linking with Tell Me a True Story ~~~
The road between Monmouth and Corvallis-Albany , Oregon 22 years ago was a lovely, leisurely, bucolic drive. The back road wound in and out of farm land, old cemeteries and small Mom n Pop stops.
That day we were racing time. Straight down Highway 99. No stops. No leisurely jaunts. Windshield wipers flapping, I kept the car steady while the intermittent sobs from my passenger were sprinkled with his trademark “Hmmm.” as if in the midst of this crisis he was having some deep inner , silent conversation.
The back seat was at times silent, at times chatty as we drove South. With no cell phones or Google Earth at my finger tips with only the written directions I’d made , locating Serenity Lane proved more difficult than one would imagine.
Spotting a big chain Video store on the corner, I ran in for directions. Returning to the car in the now bright sunlight I saw my Father’s face frozen looking at the Video poster shining in the sunlight. Turning to look, I saw nothing revelatory. Still, it brought him more tears.
When we reached our appointed destination it was not at all what I expected. Serenity Lane looked more like a Frat House than a treatment facility. My then one year old son, my mom and the now docile lamb like figure of my emaciated over six foot Father and I made our way inside. As the Director led my dad upstairs to interview for admittance I saw my dad lean down unsteadily on the stairs to pick something up off the dark carpet. He looked back briefly and was gone.
Assuring everyone (including myself) we would be headed out ‘soon’ to get some Mclunch , imagine my surprise when the Director called us into his office not to sign admittance papers, but to tell me he could not take my dad.
“But” I began. He stopped me. “Over the phone it sounded like a typical case” he explained. “Had I known his condition I would have sent you straight to a hospital.” The alcoholism, the misuse of Antabuse , malnutrition, and the onset of Delirium tremen –we’re not equipped he stated simply.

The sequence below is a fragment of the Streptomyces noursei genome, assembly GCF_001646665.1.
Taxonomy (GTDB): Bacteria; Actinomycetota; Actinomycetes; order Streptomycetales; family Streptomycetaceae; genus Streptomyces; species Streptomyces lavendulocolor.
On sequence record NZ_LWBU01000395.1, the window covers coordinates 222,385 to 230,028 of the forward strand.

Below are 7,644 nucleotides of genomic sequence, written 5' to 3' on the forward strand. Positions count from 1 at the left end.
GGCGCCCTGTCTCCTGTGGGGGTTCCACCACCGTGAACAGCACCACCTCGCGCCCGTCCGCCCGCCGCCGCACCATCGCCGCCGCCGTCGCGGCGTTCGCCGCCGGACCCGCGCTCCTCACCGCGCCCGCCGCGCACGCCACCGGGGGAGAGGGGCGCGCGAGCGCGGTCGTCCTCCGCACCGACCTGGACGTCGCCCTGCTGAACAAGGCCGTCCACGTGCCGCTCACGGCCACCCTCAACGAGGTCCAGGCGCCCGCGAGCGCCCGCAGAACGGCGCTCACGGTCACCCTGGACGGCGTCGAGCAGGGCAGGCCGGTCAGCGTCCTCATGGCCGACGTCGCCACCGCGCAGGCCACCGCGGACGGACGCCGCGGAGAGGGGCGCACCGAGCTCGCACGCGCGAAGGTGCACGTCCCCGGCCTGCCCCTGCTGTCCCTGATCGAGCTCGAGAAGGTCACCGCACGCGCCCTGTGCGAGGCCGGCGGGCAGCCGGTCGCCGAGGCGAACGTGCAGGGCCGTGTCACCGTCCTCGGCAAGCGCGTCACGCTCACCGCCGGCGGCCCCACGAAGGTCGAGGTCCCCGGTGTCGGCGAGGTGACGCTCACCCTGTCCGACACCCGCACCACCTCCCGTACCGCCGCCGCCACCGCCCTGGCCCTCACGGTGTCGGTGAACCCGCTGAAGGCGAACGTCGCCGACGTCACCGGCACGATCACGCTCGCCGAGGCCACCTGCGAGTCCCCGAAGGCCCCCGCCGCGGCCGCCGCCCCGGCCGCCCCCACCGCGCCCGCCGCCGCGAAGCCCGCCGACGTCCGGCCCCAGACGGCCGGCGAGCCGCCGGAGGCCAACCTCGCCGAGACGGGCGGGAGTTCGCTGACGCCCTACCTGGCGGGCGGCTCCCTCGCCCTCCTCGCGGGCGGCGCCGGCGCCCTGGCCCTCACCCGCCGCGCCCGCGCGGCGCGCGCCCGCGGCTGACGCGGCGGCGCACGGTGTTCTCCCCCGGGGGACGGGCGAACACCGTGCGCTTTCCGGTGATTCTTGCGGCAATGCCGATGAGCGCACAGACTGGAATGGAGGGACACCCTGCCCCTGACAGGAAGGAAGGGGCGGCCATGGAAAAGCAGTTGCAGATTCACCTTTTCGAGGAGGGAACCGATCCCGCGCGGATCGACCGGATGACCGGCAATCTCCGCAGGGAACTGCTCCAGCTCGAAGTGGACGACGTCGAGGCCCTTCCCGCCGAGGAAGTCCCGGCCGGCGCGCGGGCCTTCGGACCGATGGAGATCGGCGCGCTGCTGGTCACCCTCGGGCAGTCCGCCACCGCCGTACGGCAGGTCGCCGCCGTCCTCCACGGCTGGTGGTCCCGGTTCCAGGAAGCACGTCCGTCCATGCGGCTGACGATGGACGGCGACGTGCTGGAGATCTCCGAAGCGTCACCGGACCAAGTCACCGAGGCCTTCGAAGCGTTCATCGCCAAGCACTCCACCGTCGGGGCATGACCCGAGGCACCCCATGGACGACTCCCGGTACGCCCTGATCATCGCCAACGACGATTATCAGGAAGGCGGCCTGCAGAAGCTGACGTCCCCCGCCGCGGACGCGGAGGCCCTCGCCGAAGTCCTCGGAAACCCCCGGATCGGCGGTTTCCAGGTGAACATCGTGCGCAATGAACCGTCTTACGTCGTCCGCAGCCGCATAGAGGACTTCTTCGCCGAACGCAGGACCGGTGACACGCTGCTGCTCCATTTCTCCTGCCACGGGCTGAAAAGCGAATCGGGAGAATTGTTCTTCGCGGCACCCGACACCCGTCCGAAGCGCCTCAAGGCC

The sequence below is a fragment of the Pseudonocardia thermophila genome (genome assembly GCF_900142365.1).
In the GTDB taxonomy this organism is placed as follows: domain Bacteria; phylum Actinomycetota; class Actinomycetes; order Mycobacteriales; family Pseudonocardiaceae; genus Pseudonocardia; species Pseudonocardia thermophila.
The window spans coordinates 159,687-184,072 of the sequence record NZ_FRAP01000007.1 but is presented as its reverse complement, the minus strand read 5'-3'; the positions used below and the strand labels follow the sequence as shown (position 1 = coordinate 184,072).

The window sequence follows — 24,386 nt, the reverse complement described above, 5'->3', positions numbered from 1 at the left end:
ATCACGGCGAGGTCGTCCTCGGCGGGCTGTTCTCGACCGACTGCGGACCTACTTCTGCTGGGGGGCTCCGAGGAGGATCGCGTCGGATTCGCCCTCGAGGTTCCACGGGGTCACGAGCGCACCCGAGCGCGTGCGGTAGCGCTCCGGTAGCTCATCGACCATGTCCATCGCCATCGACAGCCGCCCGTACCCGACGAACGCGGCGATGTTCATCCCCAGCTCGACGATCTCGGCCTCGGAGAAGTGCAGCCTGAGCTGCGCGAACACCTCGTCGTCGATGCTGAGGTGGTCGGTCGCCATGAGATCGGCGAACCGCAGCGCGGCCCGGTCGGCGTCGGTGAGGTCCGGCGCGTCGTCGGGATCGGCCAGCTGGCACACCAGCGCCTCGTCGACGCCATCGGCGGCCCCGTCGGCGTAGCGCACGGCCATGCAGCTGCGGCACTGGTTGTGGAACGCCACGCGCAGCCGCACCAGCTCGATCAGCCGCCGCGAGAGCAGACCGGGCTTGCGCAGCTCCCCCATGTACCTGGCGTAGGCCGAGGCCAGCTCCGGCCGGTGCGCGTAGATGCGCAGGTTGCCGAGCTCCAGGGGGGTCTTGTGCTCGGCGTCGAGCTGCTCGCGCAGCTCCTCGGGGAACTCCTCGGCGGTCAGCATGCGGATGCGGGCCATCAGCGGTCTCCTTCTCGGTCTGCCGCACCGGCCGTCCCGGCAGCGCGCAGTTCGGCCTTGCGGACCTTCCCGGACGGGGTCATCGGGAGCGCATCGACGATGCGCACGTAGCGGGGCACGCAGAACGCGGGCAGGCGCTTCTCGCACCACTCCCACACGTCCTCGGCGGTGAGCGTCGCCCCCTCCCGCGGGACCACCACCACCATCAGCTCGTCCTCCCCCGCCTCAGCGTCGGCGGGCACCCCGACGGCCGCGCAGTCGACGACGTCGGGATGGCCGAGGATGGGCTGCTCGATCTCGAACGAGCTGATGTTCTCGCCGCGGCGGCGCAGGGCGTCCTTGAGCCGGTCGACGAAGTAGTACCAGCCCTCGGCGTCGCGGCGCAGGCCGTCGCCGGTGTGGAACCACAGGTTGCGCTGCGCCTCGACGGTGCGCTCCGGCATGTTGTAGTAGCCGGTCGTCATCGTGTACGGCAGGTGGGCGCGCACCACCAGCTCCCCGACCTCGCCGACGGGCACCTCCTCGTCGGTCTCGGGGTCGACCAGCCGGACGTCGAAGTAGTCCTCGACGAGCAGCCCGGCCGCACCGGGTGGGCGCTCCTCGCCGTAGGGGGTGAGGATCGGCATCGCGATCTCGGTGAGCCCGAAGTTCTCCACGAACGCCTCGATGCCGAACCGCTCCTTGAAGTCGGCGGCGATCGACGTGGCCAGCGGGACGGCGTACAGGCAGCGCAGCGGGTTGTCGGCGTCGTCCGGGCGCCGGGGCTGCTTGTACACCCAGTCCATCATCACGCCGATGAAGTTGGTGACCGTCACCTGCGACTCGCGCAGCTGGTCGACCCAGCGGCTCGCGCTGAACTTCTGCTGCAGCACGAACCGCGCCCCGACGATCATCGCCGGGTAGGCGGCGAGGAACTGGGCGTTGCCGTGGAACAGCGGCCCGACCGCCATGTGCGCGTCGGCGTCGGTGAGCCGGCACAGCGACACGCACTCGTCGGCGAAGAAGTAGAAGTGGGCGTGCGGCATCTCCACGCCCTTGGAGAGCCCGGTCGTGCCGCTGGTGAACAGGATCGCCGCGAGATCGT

“But”, I was going to say, “this is typical”. Just another day in the life of.
Back in the car everyone! Turning back onto King’s Road to Good Samaritan Hospital admitting.
The Admittance Receptionist – Nurse watched as my dad rose from his chair where somehow he’d answered many of their questions. He wandered the small ER lobby while my mom occupied herself with her small Grandson outside. I, thankful for the brief respite. He occasionally muttered to himself & fingered something in his pocket while alternating with tears and laughter at some Private, personal revelation.
Paperwork somehow completed. Upstairs in the hospital room , finally. What had started early that morning was now ending or at least closing this day -this evening. Finally. Quiet. Finally . Someone else (respectable, responsible & respectful) to look to- to take charge.
The Doctor explained in detail what would happen next. Silence. Then Protests. The Doctor waved me to the hall. “Does your mother understand what’s happening?”
Watching through the window we watched her as she watched them wrap leather cuffs to his wrists and strap this man to his hospital bed -Husband, Grandfather, Dad.
His wife’s stricken, confused, defiant look & protests. The Nurse and Doctor almost in unison-
“Mrs. White? Levon? You aren’t taking your husband anywhere. You both now have no choice.”
Next up Epilogue- p 7 Oh! That Explains It.
Until then Trust The One True King especially when it feels as if you can’t hold on, you can’t take one more step. And double dog dare ya- if you’re longing for that drink & a View 😉
Shandra- Daughter, Mother, Sister , Soldier.
All rights reserved December 2013*